June 16, 2011

A Perfect Video Demo of Why RED's HDRx is a Game-Changer

I just got through watching Doug Liman's Fair Game, and was impressed with how the film dealt with the Valerie Plame affair without dumbing it down -- it was a refreshingly "adult" Hollywood feature. However, what I wasn't impressed with was the RED cinematography, with Liman himself serving as DP. It looked fine, but it didn't look great, to my eye. In camera tests to date we've seen that the RED has plenty of shadow detail but lacks the highlight details of film, and it's the slightly blown-out look of skin tones and other highlights that has has me "meh"-ing some RED cinematography. Enter RED's game-changing exposure hack, HDRx. The following video was posted to the Cinematography Mailing List a while ago, but it's a great explanation of HDRx in action on the RED EPIC, and also offers a glimpse of Assimilate's post-production software SCRATCH at work:

At 4:25 you can see exactly the kind of blown highlights that have irked me in previous RED footage. Will HDRx fix this complaint? It certainly seems so (the alternative with non-HDRx cameras is to underexpose, but then you risk losing shadow detail). For indies who don't have a raft of lights, the above shot is a good example of HDRx's utility -- to properly expose the subject and the beach, with most cameras you'd need some powerful daylight-balanced lights on the subject. And a grip truck. And a generator. But with HDRx you can get the shot with just the camera, saving indies time and money. This is not to say that you no longer need lights, but for specific situations like this one, you might be able to get the setup in a fraction of non-HDRx time.

HDRx adds up to three stops of dynamic range to the RED EPIC (and forthcoming EPIC-S), which takes the 13-stops of the EPIC all the way up to a world's-best (better than film, and better than digital leader ARRI ALEXA) 17+ stops.

Thanks go out to Blair Paulsen for a great demo. You can find some uncompressed TIFF files and more explanations over at Local Hero Post.

[thanks, Simon]

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11 Comments

Can't stand Doug Liman as a director and now as a DP. The cinematography in that movie was utter shit, not only from a "look" perspective but also from a shot perspective. Some of the shots were so random and unneccessary. I just didn't get it.

June 16, 2011

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Reply

You do realize Doug Liman is half blind.
Seriously..he has vision problems..that's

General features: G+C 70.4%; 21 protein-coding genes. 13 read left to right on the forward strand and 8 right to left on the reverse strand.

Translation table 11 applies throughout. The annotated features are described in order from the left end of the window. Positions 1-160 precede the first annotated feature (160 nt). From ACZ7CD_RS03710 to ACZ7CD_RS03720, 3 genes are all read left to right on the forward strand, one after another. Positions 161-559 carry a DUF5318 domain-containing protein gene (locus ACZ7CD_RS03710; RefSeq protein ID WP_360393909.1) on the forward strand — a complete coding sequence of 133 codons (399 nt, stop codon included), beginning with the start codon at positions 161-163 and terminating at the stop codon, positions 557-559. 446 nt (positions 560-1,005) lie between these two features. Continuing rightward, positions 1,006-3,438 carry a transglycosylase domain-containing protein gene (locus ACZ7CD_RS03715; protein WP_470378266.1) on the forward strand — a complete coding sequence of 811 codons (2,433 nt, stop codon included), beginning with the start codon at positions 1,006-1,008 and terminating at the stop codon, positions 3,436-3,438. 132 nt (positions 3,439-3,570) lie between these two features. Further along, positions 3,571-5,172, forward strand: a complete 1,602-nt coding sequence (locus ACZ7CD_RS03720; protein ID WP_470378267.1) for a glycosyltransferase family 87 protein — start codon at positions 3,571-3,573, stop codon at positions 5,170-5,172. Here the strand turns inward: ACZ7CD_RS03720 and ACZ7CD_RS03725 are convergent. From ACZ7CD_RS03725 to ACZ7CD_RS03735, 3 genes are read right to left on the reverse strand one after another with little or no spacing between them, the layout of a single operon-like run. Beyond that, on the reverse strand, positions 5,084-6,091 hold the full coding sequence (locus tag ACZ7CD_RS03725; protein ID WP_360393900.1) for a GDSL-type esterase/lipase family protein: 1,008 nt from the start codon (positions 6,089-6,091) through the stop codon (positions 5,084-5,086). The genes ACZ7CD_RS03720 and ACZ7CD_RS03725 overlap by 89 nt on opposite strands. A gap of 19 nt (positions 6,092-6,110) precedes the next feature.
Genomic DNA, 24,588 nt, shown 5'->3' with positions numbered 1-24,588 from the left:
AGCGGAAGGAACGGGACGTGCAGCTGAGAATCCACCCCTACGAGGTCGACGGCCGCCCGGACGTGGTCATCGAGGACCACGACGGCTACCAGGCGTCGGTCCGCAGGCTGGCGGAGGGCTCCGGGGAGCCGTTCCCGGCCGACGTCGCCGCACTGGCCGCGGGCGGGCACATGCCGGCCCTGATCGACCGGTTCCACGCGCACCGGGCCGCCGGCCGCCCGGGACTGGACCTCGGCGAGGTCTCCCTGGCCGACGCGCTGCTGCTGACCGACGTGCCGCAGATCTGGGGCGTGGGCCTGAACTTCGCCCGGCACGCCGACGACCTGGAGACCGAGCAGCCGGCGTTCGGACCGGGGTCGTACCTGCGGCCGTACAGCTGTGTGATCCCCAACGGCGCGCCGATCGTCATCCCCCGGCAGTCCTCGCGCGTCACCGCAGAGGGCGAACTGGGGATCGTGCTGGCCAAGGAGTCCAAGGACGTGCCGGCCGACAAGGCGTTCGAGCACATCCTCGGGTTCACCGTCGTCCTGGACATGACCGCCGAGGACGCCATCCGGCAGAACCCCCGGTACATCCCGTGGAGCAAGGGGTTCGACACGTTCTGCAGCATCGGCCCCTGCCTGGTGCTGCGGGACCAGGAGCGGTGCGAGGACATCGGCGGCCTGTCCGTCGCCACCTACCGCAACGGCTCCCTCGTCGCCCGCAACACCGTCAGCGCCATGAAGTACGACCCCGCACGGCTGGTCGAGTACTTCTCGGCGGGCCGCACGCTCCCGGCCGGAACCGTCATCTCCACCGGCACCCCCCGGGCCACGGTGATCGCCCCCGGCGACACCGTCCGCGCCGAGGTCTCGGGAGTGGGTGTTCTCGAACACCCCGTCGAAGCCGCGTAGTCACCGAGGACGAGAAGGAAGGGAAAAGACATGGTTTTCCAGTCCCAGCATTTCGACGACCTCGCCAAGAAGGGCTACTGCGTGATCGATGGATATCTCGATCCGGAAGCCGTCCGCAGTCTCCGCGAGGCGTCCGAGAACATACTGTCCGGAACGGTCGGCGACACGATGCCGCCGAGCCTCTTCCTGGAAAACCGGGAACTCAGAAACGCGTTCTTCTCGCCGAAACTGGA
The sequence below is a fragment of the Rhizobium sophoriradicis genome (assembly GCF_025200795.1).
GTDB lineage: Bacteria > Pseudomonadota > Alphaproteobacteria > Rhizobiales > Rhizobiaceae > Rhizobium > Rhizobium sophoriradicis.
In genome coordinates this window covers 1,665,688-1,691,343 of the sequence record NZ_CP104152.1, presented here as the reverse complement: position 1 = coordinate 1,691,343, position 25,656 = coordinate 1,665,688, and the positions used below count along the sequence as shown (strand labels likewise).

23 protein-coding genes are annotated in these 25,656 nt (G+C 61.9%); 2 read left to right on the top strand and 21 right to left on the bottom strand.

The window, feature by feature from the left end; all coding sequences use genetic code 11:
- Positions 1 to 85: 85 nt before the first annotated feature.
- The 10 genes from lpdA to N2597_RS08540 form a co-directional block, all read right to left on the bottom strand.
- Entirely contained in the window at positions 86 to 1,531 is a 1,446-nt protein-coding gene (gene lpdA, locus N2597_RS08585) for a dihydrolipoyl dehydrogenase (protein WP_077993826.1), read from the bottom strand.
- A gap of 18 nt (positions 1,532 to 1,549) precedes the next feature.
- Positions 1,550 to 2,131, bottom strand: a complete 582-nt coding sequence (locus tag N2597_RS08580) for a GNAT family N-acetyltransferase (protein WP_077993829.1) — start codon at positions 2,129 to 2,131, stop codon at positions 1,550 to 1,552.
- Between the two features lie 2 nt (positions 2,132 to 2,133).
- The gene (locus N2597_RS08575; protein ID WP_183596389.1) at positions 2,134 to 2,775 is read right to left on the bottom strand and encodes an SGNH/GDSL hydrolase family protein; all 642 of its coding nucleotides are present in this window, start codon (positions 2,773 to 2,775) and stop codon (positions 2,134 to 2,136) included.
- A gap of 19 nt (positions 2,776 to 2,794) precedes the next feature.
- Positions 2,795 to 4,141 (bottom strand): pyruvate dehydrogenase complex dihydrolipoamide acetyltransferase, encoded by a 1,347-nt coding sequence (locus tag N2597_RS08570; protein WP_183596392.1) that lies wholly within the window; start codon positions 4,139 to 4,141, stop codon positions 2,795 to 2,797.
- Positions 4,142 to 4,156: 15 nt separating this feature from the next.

why half of Swingers is out of focus.
He also suffers from the Soderbergh
delusion/complex: the belief that
they are DP/operators who improve
their film looks. Truth is they ruin them.

June 16, 2011

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sammy

Yeah, hdrx is really the biggest feature coming on epic and scarlet in my opinion. Although, i heard 18 stops quoted several times (i saw your 17 +, i'm just saying, to clear up somethings, either on my end or someone else's),. Even though I've defended epic several times, i'm the first to admit that i don't care much for straight up RED footage without at lest mx, much preferring the arri d21 even to it, but i think they truly have changed the game with epic and will even moreso with scarlet.

There's an amazing couple of youtube videos that are a bit less "pro" in their examples of hdrx but truly show just how "showy" it can be.

http://www.youtube.com/watch?feature=player_embedded&v=LTzin1_kYrI&hd=1

and

http://www.youtube.com/watch?v=xef_bWp9Ydw&feature=player_embedded&hd=1

Just absolutely stunning to me.

Not to mention, i've heard several gushings now of how the spiderman footage looks

June 16, 2011

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Just so I'm not going insane here. If you can capture RAW information from a sensor, wouldn't you have "built-in" HDR? If you grade a RAW file, would all the information just "be there" already?

Also, while I do love HDR, is it really that amazing or an excuse for holding up the camera delivery dates? The IPHONE has HDR, and I use it all the time. It's great, but it's also already here in the most consumerist form possible.

Sanity check anyone?

June 16, 2011

0
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JUST SO I'M NOT...